Doing the right thing will always result in the right outcomes. That’s the philosophy that guides the curriculum team at the University of Virginia’s McIntire School of Commerce — and it’s paying off. Three of the school’s programs, the B.S. in Commerce, M.S. in Commerce, and M.S. in the Management of Information Technology (M.S. in MIT), will officially receive STEM designations this spring semester. To the team behind this accomplishment, it wasn’t about changing curriculums, but about gaining recognition for their already STEM-heavy classes.
A DECADE-LONG TRANSFORMATION
According to Trey Maxham, McIntire’s Associate Dean for Graduate Programs, the two-year designation process was “quite the adventure.” But the achievement wouldn’t have been possible without a turning point in curriculum in 2009.
Ten years ago, Maxwell and his team set upon the question: how do we provide the right skills for our students so they get the best outcomes? They turned to the school’s corporate partners, recruiters, and alumni for answers. What abilities were they seeking in employees? What skills did alumni wish they had now?
Across all groups the same emphasis on technical, analytical, and quantitative skills rose to the surface. This led the school to reframe its curriculum and bring on more professors adept in these areas. It didn’t take long before churning out students highly proficient in these skills became McIntire’s trademark.
WHERE IT ALL STEMs FROM
Luckily for McIntire, technical, analytical, and quantitative skills are all major wheelhouses of a STEM education, an acronym that stands for science, technology, engineering, and math.
“I was exploring STEM-designated degrees and came to the realization that we were offering similar classes with similar rigor in similar fields,” Maxham tells Poets&Quants for Undergrads. “From there it became my goal to learn as much as I could about the process to achieving this designation.”
The first big step for Maxham was figuring out who he needed to impress. It turned out that each state in the U.S. differs on how to determine eligibility. To earn the designation in Virginia, it meant Maxham had to learn the CIP code system and create program proposals for the state’s university governing body to review.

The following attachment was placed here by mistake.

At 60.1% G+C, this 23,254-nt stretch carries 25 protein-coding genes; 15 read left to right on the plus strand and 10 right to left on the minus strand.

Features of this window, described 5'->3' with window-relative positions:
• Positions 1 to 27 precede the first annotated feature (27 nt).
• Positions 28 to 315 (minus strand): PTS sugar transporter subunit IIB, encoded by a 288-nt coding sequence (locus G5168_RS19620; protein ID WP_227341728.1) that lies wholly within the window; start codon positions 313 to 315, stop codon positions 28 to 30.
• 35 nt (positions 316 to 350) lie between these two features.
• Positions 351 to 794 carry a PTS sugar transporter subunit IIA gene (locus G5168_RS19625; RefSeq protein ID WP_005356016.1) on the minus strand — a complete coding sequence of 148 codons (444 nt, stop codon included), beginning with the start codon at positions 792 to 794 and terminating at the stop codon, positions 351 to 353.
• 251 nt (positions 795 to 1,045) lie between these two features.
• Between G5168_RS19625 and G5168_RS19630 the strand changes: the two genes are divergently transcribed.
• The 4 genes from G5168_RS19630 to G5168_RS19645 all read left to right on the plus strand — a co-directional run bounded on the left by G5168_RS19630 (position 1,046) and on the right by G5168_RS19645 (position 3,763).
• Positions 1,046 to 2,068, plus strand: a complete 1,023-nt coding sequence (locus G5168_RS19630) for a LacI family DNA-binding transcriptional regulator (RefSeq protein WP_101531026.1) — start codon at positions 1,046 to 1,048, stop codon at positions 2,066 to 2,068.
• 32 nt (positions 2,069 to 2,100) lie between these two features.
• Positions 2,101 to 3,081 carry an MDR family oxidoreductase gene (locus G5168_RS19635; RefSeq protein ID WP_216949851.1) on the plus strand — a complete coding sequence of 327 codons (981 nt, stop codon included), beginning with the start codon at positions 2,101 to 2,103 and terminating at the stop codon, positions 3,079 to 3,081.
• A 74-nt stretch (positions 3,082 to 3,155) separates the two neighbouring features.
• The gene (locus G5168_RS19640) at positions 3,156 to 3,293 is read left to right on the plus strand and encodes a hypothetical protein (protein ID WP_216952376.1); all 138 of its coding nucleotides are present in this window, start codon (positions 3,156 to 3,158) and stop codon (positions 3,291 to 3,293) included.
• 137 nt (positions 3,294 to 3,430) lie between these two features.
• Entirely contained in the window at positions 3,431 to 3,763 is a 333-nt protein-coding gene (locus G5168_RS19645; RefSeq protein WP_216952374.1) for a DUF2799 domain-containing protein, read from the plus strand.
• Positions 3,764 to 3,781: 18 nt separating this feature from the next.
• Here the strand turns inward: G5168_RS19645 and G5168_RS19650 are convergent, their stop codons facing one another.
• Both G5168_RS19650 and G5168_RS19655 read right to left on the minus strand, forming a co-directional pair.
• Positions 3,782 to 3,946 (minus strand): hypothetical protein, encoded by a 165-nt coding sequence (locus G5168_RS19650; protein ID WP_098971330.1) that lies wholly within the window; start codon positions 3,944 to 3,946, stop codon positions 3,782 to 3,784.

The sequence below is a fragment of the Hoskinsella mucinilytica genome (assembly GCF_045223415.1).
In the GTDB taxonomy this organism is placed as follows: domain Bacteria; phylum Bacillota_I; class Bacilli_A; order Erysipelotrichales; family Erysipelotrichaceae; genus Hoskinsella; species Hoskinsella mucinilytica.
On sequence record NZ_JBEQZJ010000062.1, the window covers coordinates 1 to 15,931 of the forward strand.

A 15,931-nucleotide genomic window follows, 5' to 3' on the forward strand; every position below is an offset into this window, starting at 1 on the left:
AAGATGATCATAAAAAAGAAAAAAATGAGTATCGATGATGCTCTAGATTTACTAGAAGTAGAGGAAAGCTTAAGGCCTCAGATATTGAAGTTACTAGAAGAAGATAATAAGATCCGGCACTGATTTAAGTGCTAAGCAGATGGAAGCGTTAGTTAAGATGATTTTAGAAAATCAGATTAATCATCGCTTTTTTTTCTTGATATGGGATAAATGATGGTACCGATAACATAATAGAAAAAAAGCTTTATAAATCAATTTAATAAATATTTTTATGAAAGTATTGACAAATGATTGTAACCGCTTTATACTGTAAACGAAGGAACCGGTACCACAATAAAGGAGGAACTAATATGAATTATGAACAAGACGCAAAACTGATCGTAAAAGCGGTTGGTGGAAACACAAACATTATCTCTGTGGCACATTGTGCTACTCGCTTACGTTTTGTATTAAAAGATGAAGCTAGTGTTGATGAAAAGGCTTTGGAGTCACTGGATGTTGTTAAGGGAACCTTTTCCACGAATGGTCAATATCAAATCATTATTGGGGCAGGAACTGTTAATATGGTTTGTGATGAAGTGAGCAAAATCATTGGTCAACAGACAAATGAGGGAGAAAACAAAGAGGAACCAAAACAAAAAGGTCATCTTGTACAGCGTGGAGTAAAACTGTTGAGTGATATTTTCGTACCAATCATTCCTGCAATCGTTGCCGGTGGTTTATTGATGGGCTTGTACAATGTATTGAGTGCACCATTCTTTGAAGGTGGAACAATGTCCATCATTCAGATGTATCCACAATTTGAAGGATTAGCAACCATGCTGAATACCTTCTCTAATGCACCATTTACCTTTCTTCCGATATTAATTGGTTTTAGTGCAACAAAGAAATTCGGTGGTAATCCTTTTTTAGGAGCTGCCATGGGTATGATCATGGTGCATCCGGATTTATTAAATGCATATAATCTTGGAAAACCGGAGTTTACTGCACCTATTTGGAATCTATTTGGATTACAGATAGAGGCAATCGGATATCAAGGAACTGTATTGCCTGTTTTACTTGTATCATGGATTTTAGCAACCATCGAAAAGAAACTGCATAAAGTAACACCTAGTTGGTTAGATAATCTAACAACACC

“In each proposal we had to do an analysis of each class, across every program, to see what coursework fell into the STEM designation requirements,” explains Maxham.
While perfecting the proposals to the state’s liking took over a year, the effort was well worth it. The school is now among the first, if not the first, non-specialized undergraduate business degree and masters in management program to receive the STEM designation.
“A significant orientation toward technical, analytical, and quantitative skill development is a longstanding hallmark of all our curricula, and these STEM designations are a reflection of our strategic focus,” says Carl Zeithaml, Dean of the McIntire School of Commerce.
ATTRACTING TALENT NEAR AND FAR
These designations couldn’t come at a better time. Amazon recently announced that one half of their second headquarters will be built in Arlington, Virginia, only two hours from Charlottesville, where UVA is located. Offering STEM programs will further McIntire’s ambitions to recruit the best of the best.
“If you look at what Amazon needs for their workforce, they want people who have the analytical and technical skills, the skills we’re teaching in these programs,” says Zeithaml.
This designation will also likely attract more eyes from international students. Students with F-1 visa status enrolled in STEM-designated programs have the ability to live in the U.S. longer following graduation. They are also eligible to apply for a 24-month extension for optional practical training (OPT). Typically, international students can only apply for 12 months.
“This opportunity sends a signal to the top international students that your job opportunities will be enhanced if you go here [McIntire],” informs Zeithaml. “It also sends a message that we care and value their contribution.”
The news was posted on McIntire’s WeChat account from the China-based office and it received over 1,000 hits in only a few days. “That indicates that people, not only from China, but from all over the world, will pay attention to this news and see the opportunity in this,” Zeithaml points out.
STEM TODAY, WHERE TOMORROW?
The McIntire team isn’t done yet. They still have several proposals for other programs being examined by the state — and eyes set on the future.
“It never stops. We’re thankful to get this today, but who knows what the landscape will look like going ahead,” states Maxham. “If we rely on our students, alumni and community members for guidance, we’ll continue to unveil future important topics and be a leader.”
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